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Research Themes

Marine Biofilms & Microbiomes

As an island nation surrounded by the sea, marine science is very important to Singapore’s environmental, industrial and economic health. SCELSE integrates marine research across microbiology, ecology/ecological theory, chemistry, genomics and engineering, with inter-institutional collaboration for the nationwide programme. Research projects capitalise on Singapore’s unique urban setting and tropical marine diversity and harness the capacity available at the St John’s Island Marine Laboratory, a national infrastructure facility.

Research projects

SCELSE’s marine research focuses on ecosystem-wide effects and microbial processes. Holobiont systems (a host organism and its associated microorganisms) are studied to assign roles in imparting ecosystem resilience and microbially-mediated responses to climate change.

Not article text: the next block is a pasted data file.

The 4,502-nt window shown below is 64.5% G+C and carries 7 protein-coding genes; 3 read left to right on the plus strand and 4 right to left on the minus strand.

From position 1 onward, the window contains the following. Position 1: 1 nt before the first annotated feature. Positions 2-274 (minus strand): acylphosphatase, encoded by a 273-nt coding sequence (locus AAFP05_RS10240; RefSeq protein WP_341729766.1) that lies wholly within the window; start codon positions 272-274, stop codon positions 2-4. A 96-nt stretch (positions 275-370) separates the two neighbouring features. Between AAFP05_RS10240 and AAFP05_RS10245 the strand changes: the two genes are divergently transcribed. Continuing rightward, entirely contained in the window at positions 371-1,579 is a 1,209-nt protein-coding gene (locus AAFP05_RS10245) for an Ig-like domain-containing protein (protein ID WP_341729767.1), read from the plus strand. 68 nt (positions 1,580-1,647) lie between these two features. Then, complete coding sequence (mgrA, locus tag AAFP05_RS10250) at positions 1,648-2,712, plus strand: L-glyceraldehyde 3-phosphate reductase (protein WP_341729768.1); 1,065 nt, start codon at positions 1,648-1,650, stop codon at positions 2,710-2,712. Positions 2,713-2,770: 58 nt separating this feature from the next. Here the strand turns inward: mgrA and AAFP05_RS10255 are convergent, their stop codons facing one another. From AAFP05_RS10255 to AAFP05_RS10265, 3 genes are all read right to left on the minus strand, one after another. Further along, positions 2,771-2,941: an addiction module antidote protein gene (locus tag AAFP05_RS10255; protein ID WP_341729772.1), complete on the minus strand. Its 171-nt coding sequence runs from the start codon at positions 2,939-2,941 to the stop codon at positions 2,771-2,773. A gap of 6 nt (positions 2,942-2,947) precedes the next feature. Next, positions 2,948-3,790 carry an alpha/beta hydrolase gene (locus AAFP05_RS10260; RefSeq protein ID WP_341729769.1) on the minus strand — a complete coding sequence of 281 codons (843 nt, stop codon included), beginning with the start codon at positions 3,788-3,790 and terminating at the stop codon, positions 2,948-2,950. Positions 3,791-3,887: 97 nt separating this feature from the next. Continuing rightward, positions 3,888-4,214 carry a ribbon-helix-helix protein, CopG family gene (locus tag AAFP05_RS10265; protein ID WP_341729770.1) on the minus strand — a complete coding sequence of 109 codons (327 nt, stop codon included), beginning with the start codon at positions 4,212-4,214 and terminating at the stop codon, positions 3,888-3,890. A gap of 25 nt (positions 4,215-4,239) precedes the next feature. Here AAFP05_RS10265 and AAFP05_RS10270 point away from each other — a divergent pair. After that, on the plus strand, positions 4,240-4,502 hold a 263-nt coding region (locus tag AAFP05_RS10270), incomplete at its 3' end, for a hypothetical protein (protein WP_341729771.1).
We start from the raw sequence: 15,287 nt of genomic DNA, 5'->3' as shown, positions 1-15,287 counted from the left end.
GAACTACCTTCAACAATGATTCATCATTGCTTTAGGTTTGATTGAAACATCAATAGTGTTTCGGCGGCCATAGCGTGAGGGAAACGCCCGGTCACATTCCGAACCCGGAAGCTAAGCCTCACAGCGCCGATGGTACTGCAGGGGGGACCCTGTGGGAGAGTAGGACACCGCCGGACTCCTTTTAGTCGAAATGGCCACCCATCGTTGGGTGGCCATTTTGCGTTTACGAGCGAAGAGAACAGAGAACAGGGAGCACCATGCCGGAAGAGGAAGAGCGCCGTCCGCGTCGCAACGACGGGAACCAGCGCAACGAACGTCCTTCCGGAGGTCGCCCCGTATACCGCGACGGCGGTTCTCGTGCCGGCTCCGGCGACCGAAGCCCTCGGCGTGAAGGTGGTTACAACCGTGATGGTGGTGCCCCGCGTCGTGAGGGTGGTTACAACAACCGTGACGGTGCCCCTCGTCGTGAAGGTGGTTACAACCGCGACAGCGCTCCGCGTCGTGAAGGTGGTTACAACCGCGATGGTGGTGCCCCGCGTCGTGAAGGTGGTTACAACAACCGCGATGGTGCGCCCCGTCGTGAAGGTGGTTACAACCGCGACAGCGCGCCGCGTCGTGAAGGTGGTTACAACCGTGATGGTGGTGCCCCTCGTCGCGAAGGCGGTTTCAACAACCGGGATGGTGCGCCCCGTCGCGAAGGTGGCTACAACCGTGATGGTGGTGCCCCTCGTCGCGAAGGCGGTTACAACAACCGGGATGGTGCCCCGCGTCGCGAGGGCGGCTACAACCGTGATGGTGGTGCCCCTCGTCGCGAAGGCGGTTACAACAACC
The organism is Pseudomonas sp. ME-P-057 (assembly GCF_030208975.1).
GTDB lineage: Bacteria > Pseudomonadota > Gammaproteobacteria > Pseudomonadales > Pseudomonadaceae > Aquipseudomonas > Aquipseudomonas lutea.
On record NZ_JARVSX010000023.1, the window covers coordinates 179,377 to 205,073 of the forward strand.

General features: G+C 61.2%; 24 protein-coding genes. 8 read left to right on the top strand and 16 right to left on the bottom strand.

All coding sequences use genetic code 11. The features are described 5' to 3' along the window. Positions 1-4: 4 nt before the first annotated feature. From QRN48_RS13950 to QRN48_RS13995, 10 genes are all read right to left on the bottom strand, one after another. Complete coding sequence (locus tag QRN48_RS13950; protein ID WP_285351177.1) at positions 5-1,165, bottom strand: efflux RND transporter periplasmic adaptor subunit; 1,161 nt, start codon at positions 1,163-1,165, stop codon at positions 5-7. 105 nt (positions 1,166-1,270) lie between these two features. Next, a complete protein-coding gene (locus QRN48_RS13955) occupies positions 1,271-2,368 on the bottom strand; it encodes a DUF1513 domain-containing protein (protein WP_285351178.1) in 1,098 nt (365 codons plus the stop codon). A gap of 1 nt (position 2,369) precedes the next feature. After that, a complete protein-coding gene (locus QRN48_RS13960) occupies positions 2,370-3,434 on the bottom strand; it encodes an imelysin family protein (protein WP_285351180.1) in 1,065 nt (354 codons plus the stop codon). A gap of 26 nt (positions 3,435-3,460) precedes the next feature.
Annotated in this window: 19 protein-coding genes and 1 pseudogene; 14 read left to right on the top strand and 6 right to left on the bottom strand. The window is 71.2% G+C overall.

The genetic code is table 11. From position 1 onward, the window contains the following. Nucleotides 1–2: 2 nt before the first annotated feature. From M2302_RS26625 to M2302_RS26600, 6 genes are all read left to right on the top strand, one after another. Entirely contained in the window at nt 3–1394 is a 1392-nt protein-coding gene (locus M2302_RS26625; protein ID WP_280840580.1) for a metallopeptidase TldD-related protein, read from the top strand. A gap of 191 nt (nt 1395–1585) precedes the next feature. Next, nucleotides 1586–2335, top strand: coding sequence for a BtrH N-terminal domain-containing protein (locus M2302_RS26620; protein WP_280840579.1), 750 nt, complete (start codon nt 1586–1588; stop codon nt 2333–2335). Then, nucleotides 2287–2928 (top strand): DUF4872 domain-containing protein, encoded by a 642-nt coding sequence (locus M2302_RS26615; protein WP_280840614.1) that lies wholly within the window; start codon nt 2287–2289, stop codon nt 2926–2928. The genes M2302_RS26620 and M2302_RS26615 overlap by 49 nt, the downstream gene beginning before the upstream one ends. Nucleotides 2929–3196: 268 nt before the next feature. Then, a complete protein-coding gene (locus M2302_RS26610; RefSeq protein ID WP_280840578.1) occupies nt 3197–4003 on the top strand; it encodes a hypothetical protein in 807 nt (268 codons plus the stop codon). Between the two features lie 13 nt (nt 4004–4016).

Marine microbiomes and biofilms are investigated for their effects on a range of marine ecosystem processes, from benthic community formation, biodegradation, and blue carbon, to corrosion of submerged structures.

Topics include:

  • Engineering coastal seawalls to enhance biodiversity
  • Adaptation and resilience of coral reefs in Singapore
  • Plastic debris: Biofilm- and microbiome-based solutions
  • Microbially-influenced corrosion in the deep ocean
  • Algal-bacterial interactions
  • Seagrass microbiomes and conservation

Experimental marine biodiversity enhancement tiles attached to an existing seawall in Singapore.